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Unformatted text preview: As a boy, Lipsyte did play Chinese handball against the sides of brick buildings and participated in street games such as stickball, but he felt pressured by society to be good at sports. This experience later developed into a major theme in some of Lipsyte's nonfiction works such as SportsWorld and novels like Jock and Jill (1982) and his trilogy beginning with One Fat Summer (1977). The protagonist of One Fat Summer , Bobby Marks, is similar to Lipsyte: Bobby is an adolescent in the 1950s, suffering from a weight problem, who does something about it. In 1952, Lipsyte took a summer job as a lawn boy and lost forty pounds, ridding himself of at least one youthful stigma; Bobby Marks has a similar experience. A Ford Foundation program allowed Lipsyte to skip his senior year at Forest Hills High School in Queens and enroll at Columbia University, from which he earned a Bachelor of Arts degree in 1957...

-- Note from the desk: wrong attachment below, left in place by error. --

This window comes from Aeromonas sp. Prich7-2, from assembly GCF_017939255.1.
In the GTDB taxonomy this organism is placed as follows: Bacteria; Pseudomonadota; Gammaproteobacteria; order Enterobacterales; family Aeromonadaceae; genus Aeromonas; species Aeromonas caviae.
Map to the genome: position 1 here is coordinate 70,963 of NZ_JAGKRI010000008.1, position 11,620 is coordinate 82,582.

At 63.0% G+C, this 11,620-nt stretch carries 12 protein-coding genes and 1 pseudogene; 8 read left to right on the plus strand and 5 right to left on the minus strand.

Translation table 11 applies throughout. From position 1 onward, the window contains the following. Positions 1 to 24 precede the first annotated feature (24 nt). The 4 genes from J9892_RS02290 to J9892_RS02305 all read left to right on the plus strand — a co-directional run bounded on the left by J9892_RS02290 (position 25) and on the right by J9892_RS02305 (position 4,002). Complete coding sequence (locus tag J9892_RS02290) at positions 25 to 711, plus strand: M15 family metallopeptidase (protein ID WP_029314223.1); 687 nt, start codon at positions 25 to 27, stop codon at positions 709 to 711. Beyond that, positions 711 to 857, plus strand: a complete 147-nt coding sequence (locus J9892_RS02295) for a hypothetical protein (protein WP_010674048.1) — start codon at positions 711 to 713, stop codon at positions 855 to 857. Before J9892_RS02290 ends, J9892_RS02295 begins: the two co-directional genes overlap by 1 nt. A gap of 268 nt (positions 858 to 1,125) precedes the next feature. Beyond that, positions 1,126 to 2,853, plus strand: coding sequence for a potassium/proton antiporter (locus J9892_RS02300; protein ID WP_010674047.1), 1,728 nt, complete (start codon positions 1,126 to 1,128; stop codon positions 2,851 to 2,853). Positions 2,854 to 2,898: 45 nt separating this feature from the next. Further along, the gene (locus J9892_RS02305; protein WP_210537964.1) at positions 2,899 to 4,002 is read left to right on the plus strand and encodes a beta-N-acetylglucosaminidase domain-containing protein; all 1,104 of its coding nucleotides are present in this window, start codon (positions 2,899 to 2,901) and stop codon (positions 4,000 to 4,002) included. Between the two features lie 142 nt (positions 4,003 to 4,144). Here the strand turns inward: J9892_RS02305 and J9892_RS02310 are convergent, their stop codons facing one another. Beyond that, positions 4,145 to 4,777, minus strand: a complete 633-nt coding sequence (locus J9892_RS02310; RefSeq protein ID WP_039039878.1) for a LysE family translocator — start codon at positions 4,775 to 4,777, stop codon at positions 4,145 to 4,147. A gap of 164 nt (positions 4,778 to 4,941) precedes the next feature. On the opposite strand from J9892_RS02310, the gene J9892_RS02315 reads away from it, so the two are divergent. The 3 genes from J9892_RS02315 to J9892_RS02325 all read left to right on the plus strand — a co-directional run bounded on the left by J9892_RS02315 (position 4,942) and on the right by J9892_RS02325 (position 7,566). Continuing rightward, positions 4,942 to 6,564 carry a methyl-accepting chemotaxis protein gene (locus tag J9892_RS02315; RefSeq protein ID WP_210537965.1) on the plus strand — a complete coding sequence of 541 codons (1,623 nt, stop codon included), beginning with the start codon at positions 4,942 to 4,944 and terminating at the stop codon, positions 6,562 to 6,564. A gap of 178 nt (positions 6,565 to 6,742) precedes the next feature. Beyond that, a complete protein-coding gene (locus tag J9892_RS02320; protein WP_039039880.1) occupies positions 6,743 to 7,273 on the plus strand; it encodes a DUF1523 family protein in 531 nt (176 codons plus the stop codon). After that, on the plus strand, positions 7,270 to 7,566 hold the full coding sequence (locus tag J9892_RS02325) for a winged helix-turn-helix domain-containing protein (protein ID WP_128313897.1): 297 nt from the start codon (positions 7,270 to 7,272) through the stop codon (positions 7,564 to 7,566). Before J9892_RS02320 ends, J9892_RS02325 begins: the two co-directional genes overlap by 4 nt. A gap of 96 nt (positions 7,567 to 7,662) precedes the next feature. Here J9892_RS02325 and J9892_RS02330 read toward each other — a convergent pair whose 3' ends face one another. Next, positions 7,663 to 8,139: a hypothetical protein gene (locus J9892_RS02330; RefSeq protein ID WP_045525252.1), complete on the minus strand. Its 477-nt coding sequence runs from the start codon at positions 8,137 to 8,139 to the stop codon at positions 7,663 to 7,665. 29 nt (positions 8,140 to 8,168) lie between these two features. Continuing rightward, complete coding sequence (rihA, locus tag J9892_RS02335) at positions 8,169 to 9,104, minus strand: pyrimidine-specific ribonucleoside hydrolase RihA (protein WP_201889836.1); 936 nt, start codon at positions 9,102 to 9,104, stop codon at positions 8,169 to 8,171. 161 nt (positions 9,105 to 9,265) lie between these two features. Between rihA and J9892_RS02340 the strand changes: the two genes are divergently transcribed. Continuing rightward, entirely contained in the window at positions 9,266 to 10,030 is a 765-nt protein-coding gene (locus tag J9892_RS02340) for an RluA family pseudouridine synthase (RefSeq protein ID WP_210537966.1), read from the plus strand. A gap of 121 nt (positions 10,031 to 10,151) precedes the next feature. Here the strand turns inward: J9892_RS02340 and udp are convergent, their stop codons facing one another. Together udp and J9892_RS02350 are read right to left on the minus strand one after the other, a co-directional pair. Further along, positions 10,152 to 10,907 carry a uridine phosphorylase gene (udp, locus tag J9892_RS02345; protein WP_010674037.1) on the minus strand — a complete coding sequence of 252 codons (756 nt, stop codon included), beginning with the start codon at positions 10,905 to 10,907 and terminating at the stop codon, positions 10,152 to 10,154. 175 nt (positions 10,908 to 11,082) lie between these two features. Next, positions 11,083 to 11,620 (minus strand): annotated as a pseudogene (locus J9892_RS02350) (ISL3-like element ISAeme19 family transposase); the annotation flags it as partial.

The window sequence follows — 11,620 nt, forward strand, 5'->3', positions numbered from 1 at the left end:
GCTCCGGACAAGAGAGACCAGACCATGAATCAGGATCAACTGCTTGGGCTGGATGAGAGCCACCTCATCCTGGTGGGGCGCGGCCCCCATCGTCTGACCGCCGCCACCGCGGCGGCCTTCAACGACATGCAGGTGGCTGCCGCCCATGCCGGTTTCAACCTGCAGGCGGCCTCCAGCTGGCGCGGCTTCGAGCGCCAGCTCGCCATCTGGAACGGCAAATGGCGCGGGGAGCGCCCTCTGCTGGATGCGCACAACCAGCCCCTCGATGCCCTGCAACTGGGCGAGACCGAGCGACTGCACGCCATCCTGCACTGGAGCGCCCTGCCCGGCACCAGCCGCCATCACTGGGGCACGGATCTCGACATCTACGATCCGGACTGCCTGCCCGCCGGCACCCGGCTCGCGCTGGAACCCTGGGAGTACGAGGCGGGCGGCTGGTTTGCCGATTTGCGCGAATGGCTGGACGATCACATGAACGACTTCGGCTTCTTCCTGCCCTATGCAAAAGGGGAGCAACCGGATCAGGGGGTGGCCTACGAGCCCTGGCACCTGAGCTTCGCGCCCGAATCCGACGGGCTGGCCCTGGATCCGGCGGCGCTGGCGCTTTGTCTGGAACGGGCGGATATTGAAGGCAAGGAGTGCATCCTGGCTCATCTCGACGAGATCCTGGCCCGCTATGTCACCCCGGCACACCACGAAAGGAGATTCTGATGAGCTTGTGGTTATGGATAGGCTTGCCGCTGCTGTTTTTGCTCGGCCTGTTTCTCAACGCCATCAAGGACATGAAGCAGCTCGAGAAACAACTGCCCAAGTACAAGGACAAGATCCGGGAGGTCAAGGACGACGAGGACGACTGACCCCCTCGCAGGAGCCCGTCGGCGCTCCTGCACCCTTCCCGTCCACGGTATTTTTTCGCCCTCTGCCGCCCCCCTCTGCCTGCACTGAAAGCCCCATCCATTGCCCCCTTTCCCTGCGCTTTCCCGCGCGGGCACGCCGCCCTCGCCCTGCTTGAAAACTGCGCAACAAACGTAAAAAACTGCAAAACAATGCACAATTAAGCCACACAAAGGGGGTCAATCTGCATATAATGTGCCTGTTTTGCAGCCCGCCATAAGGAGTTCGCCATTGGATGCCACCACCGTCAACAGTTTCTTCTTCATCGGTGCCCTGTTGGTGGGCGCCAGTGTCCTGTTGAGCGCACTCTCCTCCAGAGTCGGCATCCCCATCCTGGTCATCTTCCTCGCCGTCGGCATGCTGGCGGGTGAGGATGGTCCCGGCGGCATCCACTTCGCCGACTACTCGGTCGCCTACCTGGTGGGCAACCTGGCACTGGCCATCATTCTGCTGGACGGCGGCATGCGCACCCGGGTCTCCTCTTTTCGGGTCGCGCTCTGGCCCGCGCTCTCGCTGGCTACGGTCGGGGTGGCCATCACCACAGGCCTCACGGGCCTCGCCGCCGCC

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This note was uploaded on 12/06/2011 for the course ENG 3320 taught by Professor Staff during the Fall '09 term at University of Houston.
- Fall '09
- The Contender